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Slovene Suplement, Vol. 13 - 2006, Suplement

Cryptography, Anonymisation, and the Open Code as Battles for Freedom in the Internet

, pages: 93-110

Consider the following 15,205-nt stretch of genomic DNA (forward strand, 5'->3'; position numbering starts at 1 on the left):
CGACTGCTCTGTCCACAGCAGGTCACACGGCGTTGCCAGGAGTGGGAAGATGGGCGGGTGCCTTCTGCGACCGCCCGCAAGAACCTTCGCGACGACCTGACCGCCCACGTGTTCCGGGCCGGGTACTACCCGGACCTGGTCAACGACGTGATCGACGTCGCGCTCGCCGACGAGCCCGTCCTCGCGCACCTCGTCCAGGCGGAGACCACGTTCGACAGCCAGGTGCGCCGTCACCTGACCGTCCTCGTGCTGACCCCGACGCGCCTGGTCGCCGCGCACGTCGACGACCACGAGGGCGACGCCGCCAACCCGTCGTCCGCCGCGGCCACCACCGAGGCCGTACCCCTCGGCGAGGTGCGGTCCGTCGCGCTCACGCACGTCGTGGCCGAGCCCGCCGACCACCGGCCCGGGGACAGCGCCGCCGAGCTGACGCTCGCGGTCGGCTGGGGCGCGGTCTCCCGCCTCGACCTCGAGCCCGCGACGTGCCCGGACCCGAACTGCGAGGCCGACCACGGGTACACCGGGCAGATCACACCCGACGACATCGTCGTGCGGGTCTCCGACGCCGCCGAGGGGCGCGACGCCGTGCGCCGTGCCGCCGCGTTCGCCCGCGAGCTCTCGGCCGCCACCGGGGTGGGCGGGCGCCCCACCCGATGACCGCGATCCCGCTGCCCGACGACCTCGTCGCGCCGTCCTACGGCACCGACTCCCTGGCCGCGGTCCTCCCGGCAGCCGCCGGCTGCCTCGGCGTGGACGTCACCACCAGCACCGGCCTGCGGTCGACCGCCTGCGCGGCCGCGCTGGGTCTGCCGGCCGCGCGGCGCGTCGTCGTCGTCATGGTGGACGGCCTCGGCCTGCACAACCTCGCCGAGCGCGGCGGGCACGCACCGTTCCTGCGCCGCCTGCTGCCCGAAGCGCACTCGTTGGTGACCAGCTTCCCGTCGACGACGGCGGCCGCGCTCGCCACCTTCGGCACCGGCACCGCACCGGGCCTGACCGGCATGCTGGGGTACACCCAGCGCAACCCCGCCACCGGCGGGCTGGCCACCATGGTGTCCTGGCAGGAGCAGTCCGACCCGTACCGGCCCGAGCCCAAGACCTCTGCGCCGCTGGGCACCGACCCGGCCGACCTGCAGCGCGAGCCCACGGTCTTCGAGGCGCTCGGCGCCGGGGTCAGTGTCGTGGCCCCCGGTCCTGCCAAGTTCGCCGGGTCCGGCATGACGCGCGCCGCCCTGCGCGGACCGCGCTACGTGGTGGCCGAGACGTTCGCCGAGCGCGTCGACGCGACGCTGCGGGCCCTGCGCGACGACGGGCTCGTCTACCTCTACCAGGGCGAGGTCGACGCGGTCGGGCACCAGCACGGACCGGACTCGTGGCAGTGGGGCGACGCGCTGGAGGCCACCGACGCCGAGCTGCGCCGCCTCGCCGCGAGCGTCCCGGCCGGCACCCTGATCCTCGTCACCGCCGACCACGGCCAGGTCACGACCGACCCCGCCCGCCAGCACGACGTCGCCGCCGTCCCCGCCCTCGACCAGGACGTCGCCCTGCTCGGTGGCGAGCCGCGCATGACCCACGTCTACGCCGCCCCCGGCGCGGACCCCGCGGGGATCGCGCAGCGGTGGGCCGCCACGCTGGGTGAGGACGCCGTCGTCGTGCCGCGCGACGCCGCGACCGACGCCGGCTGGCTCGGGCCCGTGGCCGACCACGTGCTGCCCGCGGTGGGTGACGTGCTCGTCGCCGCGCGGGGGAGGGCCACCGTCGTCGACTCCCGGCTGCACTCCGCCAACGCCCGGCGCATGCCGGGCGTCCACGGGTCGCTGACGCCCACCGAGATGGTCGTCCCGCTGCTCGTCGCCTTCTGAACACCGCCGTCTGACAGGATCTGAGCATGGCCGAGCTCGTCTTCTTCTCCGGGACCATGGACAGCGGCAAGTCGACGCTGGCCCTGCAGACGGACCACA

Soon after cryptography became a matter of interest of independent researchers and private companies in 1960’s, it also became commonly available. The U. S. government tried to restrict its use. Yet with the emergence of the Internet and wide accessibility of information and communication technology, cryptography became political technology. The battle for public accessible cryptography became a battle for privacy and freedom of individuals. Attempts to ban encryption were not successful. Cryptography spread widely mostly as an effective protection of electronic transactions and commerce rather than a technology of protection of individual rights and freedoms. Today it seems that cryptography does not assure adequate level of privacy by itself, and the battle for privacy and freedom is far from being won. It is directed to transparency of information and communication systems with the aim to achieve a free access to source code of computer applications and to curb secret surveillance mechanisms. Another battle takes place in the field of anonymisation systems as mechanisms for maintaining civil liberties on-line. Mass and automatic surveillance is enabled by analyses of traffic data. Recent legislative amendments that require data retention increase the effectiveness of surveillance technologies. Yet despite of the development of several privacy protecting technologies, most of individuals voluntarily waive their privacy and freedom – for the sake of convenience and because of the lack of concern.

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